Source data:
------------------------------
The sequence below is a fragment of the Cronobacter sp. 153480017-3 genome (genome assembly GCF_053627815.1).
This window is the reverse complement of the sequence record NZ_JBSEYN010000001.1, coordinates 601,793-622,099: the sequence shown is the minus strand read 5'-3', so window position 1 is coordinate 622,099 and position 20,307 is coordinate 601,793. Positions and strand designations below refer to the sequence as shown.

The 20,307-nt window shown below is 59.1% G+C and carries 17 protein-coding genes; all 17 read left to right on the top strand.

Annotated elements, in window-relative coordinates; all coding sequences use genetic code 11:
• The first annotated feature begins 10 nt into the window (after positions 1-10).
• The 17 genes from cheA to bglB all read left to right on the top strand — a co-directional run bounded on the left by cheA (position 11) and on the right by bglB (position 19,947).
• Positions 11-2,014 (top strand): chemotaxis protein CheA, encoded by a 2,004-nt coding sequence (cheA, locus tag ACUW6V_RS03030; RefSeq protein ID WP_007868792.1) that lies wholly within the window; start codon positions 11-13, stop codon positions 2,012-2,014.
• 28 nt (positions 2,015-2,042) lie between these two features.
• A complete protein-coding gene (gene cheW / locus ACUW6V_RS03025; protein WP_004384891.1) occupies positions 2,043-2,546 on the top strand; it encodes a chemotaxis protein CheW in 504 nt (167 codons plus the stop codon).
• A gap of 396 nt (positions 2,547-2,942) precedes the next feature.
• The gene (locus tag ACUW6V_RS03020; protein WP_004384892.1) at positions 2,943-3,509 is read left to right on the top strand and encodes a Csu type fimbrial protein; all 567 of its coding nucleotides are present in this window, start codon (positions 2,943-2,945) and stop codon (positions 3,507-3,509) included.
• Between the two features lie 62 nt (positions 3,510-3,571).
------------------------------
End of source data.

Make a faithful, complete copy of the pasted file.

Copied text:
The sequence below is a fragment of the Cronobacter sp. 153480017-3 genome (genome assembly GCF_053627815.1).
This window is the reverse complement of the sequence record NZ_JBSEYN010000001.1, coordinates 601,793-622,099: the sequence shown is the minus strand read 5'-3', so window position 1 is coordinate 622,099 and position 20,307 is coordinate 601,793. Positions and strand designations below refer to the sequence as shown.

The 20,307-nt window shown below is 59.1% G+C and carries 17 protein-coding genes; all 17 read left to right on the top strand.

Annotated elements, in window-relative coordinates; all coding sequences use genetic code 11:
• The first annotated feature begins 10 nt into the window (after positions 1-10).
• The 17 genes from cheA to bglB all read left to right on the top strand — a co-directional run bounded on the left by cheA (position 11) and on the right by bglB (position 19,947).
• Positions 11-2,014 (top strand): chemotaxis protein CheA, encoded by a 2,004-nt coding sequence (cheA, locus tag ACUW6V_RS03030; RefSeq protein ID WP_007868792.1) that lies wholly within the window; start codon positions 11-13, stop codon positions 2,012-2,014.
• 28 nt (positions 2,015-2,042) lie between these two features.
• A complete protein-coding gene (gene cheW / locus ACUW6V_RS03025; protein WP_004384891.1) occupies positions 2,043-2,546 on the top strand; it encodes a chemotaxis protein CheW in 504 nt (167 codons plus the stop codon).
• A gap of 396 nt (positions 2,547-2,942) precedes the next feature.
• The gene (locus tag ACUW6V_RS03020; protein WP_004384892.1) at positions 2,943-3,509 is read left to right on the top strand and encodes a Csu type fimbrial protein; all 567 of its coding nucleotides are present in this window, start codon (positions 2,943-2,945) and stop codon (positions 3,507-3,509) included.
• Between the two features lie 62 nt (positions 3,510-3,571).